But on Thursday she held in her hand a figure that dazzles her more than any Hollywood star: a 2-inch-tall column of chocolate drippings that workers at her gourmet chocolate company believe bears a striking resemblance to the Virgin Mary.
Since the discovery at Bodega Chocolates, Angiano's employees have spent much of their time hovering over the tiny figure, praying and placing rose petals and candles around it.
"I was raised to believe in the Virgin Mary, but this still gives me the chills," Angiano said as she balanced the figure in her hand. "Everyone should see this."
Kitchen worker Cruz Jacinto was the first to spot the lump of melted chocolate when she began her shift Monday cleaning up drippings that had accumulated under a large vat of dark chocolate.
Chocolate drippings usually harden in thin, flat strips on wax paper, but Jacinto said she froze when she noticed the unusual shape of this cast-off: It looked just like the Virgin Mary on the prayer card she always carries in her right pocket.
"When I come in, the first thing I do is look at the clock, but this time I didn't look at the clock. My eyes went directly to the chocolate," Jacinto said. "I thought, 'Am I the only one who can see this?' I picked it up and I felt emotion just come over me.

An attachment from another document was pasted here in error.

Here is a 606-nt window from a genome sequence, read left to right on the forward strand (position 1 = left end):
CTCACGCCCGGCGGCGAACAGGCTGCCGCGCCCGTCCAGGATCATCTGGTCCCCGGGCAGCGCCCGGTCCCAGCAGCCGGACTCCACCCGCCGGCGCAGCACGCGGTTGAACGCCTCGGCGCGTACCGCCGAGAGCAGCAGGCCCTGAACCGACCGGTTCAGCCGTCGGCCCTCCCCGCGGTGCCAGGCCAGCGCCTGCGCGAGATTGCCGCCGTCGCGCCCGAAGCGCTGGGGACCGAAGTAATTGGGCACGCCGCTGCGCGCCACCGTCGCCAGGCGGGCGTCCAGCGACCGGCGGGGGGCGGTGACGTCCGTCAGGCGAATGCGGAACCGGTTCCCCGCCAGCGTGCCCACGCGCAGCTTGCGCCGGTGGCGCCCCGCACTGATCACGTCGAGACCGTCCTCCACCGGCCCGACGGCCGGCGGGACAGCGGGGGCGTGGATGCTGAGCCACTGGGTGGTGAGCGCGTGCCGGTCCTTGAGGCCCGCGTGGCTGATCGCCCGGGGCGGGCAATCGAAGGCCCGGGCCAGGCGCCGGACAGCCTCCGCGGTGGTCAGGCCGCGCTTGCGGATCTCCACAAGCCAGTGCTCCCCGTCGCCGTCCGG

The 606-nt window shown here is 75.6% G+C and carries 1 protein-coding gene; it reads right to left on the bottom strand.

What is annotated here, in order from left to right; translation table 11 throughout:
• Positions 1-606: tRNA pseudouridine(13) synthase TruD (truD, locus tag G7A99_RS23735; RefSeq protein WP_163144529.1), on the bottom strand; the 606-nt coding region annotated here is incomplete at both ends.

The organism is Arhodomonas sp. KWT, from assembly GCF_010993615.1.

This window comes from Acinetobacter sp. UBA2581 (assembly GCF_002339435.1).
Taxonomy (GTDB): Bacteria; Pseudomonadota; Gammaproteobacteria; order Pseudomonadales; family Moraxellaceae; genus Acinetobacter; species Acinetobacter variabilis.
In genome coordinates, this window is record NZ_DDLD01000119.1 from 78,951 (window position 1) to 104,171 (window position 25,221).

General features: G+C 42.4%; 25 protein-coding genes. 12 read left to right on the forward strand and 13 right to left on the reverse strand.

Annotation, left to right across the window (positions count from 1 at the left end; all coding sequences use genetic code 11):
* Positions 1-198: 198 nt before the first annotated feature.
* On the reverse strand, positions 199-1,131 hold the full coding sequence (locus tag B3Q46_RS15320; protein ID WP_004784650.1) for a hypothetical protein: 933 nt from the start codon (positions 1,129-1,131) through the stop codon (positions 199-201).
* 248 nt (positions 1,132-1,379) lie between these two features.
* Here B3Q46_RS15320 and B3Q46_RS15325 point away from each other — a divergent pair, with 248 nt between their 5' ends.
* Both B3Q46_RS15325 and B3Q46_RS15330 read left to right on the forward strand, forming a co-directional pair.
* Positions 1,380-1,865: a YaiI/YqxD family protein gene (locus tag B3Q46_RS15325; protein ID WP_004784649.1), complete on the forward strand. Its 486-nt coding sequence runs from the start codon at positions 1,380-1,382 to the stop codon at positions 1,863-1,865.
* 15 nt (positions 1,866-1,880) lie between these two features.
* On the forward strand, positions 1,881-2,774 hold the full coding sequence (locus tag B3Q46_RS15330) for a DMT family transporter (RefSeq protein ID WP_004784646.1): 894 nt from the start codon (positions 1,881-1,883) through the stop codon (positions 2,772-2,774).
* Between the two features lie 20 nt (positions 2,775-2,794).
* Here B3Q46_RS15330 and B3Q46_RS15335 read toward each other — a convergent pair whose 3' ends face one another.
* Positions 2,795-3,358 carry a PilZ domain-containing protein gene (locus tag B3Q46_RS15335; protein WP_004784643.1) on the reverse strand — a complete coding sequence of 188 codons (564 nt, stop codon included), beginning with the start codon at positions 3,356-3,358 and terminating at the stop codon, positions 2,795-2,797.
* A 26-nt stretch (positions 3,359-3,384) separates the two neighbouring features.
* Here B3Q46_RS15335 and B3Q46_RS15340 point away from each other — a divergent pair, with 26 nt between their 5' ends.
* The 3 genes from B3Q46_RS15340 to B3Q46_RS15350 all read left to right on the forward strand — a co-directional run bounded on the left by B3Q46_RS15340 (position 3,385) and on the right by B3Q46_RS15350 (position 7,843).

"For me, it was a sign."
The chocolate, on display for most of the week in the front of the company gift shop, now rests in a plastic case in a back room. It is brought out for curious visitors.
The confection has a wide base and tapers gently toward a rounded top, giving the appearance of a female figure with her head tilted slightly to the right. The dark brown melting chocolate hardened into subtle layers that resemble the folds of a gown and a flowing veil.
A tiny white circle, about the size of a pencil eraser, sits in the upper center of the creation. Cruz said the white speck is the head of the Baby Jesus as he is held in Mary's folded arms.
For Jacinto, the discovery came just in time.
Raising a son on her own, she has struggled with marital problems for months and said she was about to lose her faith. "I have big problems right now, personally, and lately I've been saying that God doesn't exist," she said, pulling the dog-eared prayer card out of her pocket. "This has given me renewed faith."
Angiano, who co-owns the 10-year-old company with her sister, has rubbed shoulders with plenty of stars in her job.
The gourmet boutique runs booths at all the big awards shows, including the Emmys, the Golden Globes, the Oscars, the Country Music Awards and the Latin Grammys. Pictures of Angiano with top celebrities, and her chocolates, line the office walls.
But this week's brush with the image of a 2,000-year-old idol has left even Angiano star-struck.
"That's our Oscar right there," she said.